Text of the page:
Failure to endorse the MCC compact by Parliament in winter session could invite serious question about its futureMCC office in Nepal says it hasn’t received any official letter from the government seeking clarification on any provisions of the agreement.
Prithvi Man Shrestha
If Parliament doesn't endorse the Millennium Challenge Corporation compact even during the upcoming winter session, serious questions will be raised about the future of the multi-million dollar US aid agreement, a senior official from MCC Nepal said.
With some sections within the ruling Nepal Communist Party expressing reservations about the compact terming it part of the US Indo-Pacific Strategy, the agreement hasn’t been ratified even after three years after both the governments signed the compact.
Under the programme, Nepal is to receive $500 million, which is to be used to fund the construction of a cross-border transmission line and improvement of roads.
“Nepal has conveyed a message to the MCC that the compact will be endorsed during the winter session of Parliament,” said Sanjay Poudyal, deputy resident country director of MCC, at a webinar organised by the Society of Economic Journalists of Nepal on Friday. “The failure to do so during the next session of Parliament could invite serious questions about the future MCC in Nepal.”
He, however, wasn’t certain whether failure to get the compact endorsed would lead to its collapse. “This is a decision to be taken by the MCC leadership,” he added.
Officials from the two countries signed the MCC compact in 2017 and the government had promised to get the programme endorsed through Parliament by September 2019, the next step towards processing the $500 million grant.
Those in the ruling party who are opposing the MCC argue that the programme is part of the US-led Indo-Pacific Strategy aimed at “containing China”. Some have also taken exception to a clause in the MCC agreement that says provisions of the compact will prevail over existing Nepali laws.
With parliamentary ratification delayed, the agreed deadline of June 30 to start the implementation of the MCC compact has already been missed.
In a statement on June 29, the US embassy in Nepal warned that availability of the funding under the Millennium Challenge Corporation Compact Programme is not open-ended and whether to accept the grant under the programme is Nepal’s choice.
“Tangible, near-term steps in Nepal are necessary to ensure the continued viability of the programme,” said the US embassy in Kathmandu in a statement on June 29.
Troy E Kofroth, resident country director at the MCC’s mission in Nepal also reiterated the same position during the webinar on Friday. “The MCC grant is available but it is not open-ended even though we have not set a specific cut off date,” he said. “That is why we are urging Nepal to endorse it at the earliest.”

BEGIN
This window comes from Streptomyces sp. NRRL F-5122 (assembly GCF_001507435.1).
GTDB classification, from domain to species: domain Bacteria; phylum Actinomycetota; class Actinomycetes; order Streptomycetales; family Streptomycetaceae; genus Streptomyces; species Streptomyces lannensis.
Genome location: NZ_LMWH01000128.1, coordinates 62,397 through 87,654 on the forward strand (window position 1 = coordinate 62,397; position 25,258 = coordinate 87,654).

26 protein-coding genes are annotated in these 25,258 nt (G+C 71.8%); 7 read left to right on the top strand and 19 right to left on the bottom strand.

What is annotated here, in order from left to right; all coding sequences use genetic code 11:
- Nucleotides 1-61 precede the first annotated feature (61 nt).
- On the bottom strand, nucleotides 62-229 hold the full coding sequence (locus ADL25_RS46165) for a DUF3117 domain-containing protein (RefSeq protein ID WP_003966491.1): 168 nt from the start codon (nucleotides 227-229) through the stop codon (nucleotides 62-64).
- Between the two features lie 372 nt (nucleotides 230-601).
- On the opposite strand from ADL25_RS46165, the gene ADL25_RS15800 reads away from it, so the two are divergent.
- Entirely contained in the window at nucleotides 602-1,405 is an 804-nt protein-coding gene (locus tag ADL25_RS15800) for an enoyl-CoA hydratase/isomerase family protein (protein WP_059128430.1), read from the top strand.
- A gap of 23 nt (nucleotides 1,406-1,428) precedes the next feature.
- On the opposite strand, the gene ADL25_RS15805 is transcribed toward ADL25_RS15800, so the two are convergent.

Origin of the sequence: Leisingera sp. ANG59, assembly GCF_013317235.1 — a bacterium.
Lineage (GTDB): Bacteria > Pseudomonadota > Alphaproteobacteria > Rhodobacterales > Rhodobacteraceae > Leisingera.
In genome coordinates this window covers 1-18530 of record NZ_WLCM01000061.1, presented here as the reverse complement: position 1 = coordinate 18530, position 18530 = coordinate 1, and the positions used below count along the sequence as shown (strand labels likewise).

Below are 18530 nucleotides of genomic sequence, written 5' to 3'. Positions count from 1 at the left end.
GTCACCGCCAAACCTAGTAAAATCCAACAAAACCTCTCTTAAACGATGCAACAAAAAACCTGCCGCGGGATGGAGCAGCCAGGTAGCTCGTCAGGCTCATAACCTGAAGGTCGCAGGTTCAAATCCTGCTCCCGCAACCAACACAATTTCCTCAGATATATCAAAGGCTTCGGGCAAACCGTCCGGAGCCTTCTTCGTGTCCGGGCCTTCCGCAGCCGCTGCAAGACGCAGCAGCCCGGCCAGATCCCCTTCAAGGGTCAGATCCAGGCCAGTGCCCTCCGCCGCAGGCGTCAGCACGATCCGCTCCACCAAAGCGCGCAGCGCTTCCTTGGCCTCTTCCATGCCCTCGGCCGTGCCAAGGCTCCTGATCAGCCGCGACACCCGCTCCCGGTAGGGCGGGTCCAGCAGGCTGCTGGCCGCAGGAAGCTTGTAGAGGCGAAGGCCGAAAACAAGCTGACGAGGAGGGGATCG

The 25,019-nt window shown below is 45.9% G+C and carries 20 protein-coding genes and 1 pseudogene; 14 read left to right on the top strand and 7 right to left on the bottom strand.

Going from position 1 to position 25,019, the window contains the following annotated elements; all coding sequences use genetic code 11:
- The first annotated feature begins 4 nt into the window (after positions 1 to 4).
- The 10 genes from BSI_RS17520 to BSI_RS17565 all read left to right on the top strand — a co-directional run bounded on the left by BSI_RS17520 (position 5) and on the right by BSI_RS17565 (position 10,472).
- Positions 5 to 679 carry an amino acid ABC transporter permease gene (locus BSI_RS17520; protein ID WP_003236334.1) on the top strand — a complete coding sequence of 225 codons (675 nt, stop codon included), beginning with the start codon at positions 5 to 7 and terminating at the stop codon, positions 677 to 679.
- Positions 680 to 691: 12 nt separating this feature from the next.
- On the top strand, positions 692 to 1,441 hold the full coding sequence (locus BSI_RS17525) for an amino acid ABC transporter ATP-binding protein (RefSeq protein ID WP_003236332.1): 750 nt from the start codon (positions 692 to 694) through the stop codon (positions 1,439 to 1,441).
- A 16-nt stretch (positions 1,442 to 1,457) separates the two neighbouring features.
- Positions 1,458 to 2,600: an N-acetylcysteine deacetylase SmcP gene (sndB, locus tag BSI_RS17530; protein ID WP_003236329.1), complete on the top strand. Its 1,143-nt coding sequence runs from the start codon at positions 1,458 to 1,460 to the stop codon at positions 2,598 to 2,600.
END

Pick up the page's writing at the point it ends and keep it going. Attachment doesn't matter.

Officials at the MCC resident country mission said that the MCC has been forced to face US lawmakers regarding the implementation of the compact in Nepal amid delays in getting it ratified by Parliament.
Kofroth said that Nepal’s failure to endorse it could also raise questions about the reliability of Nepal. “The people of the US could question how reliable Nepal would be for future cooperation,” he said.
Millennium Challenge Corporation is an aid agency under the US government and the MCC compact is a large five-year grant programme under which funds are provided to countries that pass the MCC’s eligibility criteria, including democracy and transparency.
Amid controversy over the US aid programme, leaders of the ruling Nepal Communist Party recently agreed to get the compact ratified after some revisions. Some leaders have proposed that clarifications from the US side be sought on some of the agreement’s provisions. But, the MCC Residence Office in Nepal said that the US has not yet received any communication seeking clarification.
“In fact, we have already prepared to clarify potential issues that may arise,” said Poudyal. “We have repeatedly said we are ready to clarify things over which questions have been raised. But, we have not yet received any official letter from the Nepali side.”
Citing delay in parliamentary approval, the MCC has also halted releasing its share of the fund for preparatory works since last September.
On questions regarding the relation of the compact with the Indo Pacific Strategy and China’s Belt and Road Initiative, Kofroth rejected that they are related. “The MCC came into existence long ago when the Indo Pacific Strategy and the Belt and Road Initiative were not introduced,” he said.